But go more niche and the P2P lenders come into their own. For instance, LendInvest’s five-year fixed rate of 3.19% at 65% (LTV) for buy-to-letters who are limited companies is very competitive in that market. It is possible to go lower with Keystone’s 2.99% rate, but this comes with a 2% fee, double the fee charged by LendInvest.

However, the primary focus for the P2P platforms is short-term lending, especially for bridging and development finance. For example, on its residential bridging products, LendInvest offers rates from 0.55% a month for up to 18 months on properties with an LTV of 50% or less. It is possible to edge below these rates – specialist lender Precise Mortgages offers bridging from 0.49% – but with other factors such as fees and terms also important, the P2P platforms look appealing.

Choose your risk level when lending
These platforms rely on investors to fund their lending, so this is another way to gain access to the property market. The returns of the property-backed loans you are financing will be linked to the fortunes of the housing market.

It’s possible to select the level of risk you can tolerate. Some platforms will allocate your money to a selection of loans while others allow you to select those you want based on factors such as the interest rate and LTV. Minimum investments of £1,000 are standard, although it is possible to start with just £100 with Landbay. Given the breadth of risk, rates vary. LendInvest quotes a target annual return of 4%-7%, while Landbay flags up an annualised projected return of up to 3.54%.

Importantly, however, these rates are far from guaranteed. Any defaults will erode the return and investors’ capital is at risk. Sarah Coles of fund platform Hargreaves Lansdown points out that just because your investment is secured against the properties backing the loans, it doesn’t mean you would get all your money back in the event of a forced sale.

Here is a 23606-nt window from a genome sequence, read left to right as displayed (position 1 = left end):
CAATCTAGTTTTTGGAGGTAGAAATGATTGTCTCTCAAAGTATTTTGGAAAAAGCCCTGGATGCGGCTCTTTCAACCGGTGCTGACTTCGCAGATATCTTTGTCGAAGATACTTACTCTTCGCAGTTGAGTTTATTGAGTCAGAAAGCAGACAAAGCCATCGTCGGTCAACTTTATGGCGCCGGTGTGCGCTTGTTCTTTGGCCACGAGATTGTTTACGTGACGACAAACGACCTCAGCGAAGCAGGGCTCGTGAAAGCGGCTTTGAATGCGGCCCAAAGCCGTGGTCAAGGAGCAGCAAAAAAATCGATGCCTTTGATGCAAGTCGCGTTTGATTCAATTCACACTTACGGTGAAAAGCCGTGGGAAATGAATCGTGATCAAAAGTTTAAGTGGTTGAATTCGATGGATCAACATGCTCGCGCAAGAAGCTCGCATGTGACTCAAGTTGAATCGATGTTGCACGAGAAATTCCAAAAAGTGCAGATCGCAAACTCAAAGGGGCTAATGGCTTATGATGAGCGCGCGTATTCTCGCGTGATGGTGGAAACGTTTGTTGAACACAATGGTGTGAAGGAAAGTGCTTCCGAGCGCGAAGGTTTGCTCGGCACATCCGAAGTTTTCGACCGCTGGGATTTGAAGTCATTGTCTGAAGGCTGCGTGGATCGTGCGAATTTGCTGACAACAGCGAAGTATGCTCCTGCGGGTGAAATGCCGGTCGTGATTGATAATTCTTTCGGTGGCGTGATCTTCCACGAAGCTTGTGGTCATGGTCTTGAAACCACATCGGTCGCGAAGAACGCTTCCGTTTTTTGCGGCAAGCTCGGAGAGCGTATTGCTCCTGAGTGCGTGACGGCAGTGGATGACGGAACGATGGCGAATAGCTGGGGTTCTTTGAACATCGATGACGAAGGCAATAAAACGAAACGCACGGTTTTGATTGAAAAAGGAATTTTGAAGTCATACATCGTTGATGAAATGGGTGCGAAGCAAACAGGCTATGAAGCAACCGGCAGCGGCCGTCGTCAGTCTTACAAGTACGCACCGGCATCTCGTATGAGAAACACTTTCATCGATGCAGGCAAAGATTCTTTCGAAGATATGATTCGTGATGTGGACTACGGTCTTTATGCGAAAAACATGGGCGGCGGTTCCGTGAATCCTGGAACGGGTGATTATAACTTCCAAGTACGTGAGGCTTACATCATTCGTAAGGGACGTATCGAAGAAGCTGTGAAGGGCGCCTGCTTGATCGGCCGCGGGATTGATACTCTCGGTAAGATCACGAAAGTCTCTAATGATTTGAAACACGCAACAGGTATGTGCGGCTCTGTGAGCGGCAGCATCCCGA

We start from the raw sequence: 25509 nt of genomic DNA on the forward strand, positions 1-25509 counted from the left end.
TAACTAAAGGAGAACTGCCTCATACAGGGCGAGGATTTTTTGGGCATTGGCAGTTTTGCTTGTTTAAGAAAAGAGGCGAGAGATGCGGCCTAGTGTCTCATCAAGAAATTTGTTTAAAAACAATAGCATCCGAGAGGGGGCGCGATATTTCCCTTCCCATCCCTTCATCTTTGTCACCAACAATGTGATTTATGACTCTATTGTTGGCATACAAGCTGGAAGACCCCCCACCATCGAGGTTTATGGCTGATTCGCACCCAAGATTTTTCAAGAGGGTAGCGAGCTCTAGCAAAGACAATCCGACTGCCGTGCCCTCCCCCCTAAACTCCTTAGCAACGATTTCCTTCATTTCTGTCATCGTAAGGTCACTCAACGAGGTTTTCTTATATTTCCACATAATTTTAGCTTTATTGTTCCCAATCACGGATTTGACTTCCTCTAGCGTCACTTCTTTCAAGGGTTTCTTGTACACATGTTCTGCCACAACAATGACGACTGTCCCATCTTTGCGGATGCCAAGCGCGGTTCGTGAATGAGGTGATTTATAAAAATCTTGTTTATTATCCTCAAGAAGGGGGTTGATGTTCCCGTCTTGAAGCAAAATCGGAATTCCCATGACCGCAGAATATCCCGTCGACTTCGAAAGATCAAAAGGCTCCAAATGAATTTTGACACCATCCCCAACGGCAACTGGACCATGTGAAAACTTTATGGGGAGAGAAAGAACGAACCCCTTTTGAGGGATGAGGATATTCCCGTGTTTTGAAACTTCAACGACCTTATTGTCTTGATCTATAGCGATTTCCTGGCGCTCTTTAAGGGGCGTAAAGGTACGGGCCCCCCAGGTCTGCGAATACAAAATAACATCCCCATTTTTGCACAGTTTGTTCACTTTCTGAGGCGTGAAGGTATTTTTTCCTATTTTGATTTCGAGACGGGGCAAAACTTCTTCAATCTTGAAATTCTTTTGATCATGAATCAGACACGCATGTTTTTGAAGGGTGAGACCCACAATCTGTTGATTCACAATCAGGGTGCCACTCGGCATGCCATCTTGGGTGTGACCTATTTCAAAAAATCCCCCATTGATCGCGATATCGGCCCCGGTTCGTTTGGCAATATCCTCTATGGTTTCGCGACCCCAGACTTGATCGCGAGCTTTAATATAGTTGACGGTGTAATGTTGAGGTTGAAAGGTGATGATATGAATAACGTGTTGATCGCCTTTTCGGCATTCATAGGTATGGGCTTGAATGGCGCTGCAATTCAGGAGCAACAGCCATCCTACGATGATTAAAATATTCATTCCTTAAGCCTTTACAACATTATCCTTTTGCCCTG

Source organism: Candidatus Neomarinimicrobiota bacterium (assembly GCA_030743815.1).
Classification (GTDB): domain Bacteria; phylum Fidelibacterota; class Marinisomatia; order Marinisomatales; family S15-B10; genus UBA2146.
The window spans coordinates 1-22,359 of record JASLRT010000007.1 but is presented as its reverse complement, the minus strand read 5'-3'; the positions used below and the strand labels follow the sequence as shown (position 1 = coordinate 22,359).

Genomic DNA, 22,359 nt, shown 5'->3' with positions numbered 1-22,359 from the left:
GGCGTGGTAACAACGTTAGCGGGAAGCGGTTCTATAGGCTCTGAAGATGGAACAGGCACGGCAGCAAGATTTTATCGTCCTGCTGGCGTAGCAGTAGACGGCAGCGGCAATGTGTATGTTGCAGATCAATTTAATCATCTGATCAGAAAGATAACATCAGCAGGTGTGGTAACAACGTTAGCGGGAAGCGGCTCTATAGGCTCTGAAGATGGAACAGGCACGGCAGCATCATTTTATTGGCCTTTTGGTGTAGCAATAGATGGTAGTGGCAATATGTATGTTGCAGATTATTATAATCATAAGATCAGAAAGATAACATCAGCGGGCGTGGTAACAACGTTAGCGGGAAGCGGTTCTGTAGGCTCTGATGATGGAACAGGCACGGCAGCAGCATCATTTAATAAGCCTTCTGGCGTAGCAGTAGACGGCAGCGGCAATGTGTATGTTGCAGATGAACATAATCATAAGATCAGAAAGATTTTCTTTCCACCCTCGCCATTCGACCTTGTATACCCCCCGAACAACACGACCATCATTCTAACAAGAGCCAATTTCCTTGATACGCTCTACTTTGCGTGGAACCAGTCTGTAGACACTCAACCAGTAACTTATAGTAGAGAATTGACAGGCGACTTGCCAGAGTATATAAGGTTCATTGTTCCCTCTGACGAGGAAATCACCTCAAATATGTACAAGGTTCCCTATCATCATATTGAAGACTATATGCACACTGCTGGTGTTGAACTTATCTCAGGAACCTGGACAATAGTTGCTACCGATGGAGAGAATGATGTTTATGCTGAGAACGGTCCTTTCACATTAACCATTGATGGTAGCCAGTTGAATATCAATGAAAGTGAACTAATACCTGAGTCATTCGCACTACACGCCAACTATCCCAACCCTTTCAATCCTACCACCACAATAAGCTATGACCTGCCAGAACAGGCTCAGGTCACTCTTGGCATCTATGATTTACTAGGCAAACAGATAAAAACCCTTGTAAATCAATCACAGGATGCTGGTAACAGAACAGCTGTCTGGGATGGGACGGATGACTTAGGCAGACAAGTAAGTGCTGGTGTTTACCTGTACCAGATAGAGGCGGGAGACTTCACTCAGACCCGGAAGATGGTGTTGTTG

How will P2P fare in a downturn?
Note too that P2P platforms have yet to experience a severe downturn, while they’re also not covered by the Financial Services Compensation Scheme (FSCS).

There are already signs that the market is getting tougher. Demand for loans has fallen. At the end of May, property platform Lendy went into administration. This left more than 20,000 of Lendy’s individual investors exploring legal action to recover the £165m plus they had invested. A catalogue of errors may lie behind Lendy’s spiral into administration, but the Financial Conduct Authority (FCA), the City regulator, is keen to ensure that investors don’t fall victim to the overambitious marketing claims of P2P lenders.

It is also introducing a cap on the amount they can allocate to P2P arrangements. To avoid overexposure to risk, this is set at 10% of investable assets where the investor hasn’t taken financial advice. Platforms will also have to “assess investors’ knowledge and experience”, says the FCA.

Expect a shake-out
The upshot, according to Matt Hopkins of accountancy group BDO, is not that the P2P market is a bubble about to burst, but that there is likely to be a shake-out over the next few years as tougher conditions lead to consolidation in the number of platforms. We may end up with a handful of larger platforms alongside a few niche ones. In the meantime, given the recent turbulence in the sector and the uncertain macroeconomic outlook, investors should tread extremely carefully.

By: Sam Barrett

Source: Money Week

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Property schemes are confusing for investors

Investors are struggling to understand the risks in property investment platforms, research has found.

Secured property lender Fitzrovia Finance polled the clients of 20 of the top UK schemes and found three quarters wrongly believed first charge secured loans were riskier than second charge mezzanine options, while seven per cent did not know which was riskier.

The study, carried out in June, also showed 18 per cent of retail investors felt some of the property investment platforms failed to clearly explain the level of risk involved in their investments, and that returns ranged from a modest 2.8 per cent to 15 per cent, reflecting a significant variance in risk and return.

Brad Bauman, Fitzrovia Finance’s chief executive officer, said: “The industry must strive to ensure that each opportunity promoted to private investors is clearly explained, the risks are transparent and the returns appropriate. This will help ensure that investors have the necessary information they need before deciding to invest.